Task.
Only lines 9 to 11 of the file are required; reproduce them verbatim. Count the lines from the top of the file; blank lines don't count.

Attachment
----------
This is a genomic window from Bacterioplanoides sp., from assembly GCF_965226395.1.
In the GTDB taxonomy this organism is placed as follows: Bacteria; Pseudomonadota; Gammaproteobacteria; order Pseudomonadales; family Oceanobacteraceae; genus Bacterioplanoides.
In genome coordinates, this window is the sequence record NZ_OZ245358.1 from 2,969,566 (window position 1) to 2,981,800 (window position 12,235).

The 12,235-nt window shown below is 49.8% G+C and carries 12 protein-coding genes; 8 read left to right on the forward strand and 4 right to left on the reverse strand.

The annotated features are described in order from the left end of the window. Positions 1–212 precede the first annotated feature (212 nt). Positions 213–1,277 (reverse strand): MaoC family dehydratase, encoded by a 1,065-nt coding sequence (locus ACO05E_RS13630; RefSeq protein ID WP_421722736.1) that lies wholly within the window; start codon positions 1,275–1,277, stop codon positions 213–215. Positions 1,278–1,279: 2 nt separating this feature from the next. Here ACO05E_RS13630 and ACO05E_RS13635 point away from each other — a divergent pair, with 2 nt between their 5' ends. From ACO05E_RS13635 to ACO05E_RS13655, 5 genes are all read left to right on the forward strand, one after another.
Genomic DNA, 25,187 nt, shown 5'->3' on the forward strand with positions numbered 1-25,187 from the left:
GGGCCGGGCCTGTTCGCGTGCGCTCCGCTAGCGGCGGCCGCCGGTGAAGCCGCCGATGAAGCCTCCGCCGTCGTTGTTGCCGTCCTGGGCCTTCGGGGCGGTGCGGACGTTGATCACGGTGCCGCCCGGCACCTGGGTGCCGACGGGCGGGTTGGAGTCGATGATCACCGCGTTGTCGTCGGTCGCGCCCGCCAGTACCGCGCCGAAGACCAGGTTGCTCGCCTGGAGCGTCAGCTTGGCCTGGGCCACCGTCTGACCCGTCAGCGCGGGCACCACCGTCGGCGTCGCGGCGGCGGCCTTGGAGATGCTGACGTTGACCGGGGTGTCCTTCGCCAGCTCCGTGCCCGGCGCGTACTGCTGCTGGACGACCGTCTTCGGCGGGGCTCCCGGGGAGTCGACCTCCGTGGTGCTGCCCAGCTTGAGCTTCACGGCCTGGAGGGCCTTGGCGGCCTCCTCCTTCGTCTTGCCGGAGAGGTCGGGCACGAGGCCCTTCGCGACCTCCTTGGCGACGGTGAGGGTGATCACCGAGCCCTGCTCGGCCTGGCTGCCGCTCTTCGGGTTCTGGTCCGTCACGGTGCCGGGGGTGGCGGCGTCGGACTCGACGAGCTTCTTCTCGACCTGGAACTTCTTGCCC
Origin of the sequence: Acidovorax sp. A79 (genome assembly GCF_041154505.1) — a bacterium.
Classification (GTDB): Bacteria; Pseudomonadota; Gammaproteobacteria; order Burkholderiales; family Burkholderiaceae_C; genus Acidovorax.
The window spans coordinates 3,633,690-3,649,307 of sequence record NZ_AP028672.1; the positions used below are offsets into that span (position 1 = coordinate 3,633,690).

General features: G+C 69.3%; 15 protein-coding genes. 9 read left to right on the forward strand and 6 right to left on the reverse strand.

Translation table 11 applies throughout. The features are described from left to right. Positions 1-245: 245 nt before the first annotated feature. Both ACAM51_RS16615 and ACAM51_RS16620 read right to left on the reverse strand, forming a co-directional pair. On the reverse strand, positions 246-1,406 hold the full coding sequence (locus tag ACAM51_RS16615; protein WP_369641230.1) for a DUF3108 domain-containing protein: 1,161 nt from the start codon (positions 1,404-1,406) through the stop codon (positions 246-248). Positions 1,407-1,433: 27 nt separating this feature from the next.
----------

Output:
Classification (GTDB): Bacteria; Pseudomonadota; Gammaproteobacteria; order Burkholderiales; family Burkholderiaceae_C; genus Acidovorax.
The window spans coordinates 3,633,690-3,649,307 of sequence record NZ_AP028672.1; the positions used below are offsets into that span (position 1 = coordinate 3,633,690).

General features: G+C 69.3%; 15 protein-coding genes. 9 read left to right on the forward strand and 6 right to left on the reverse strand.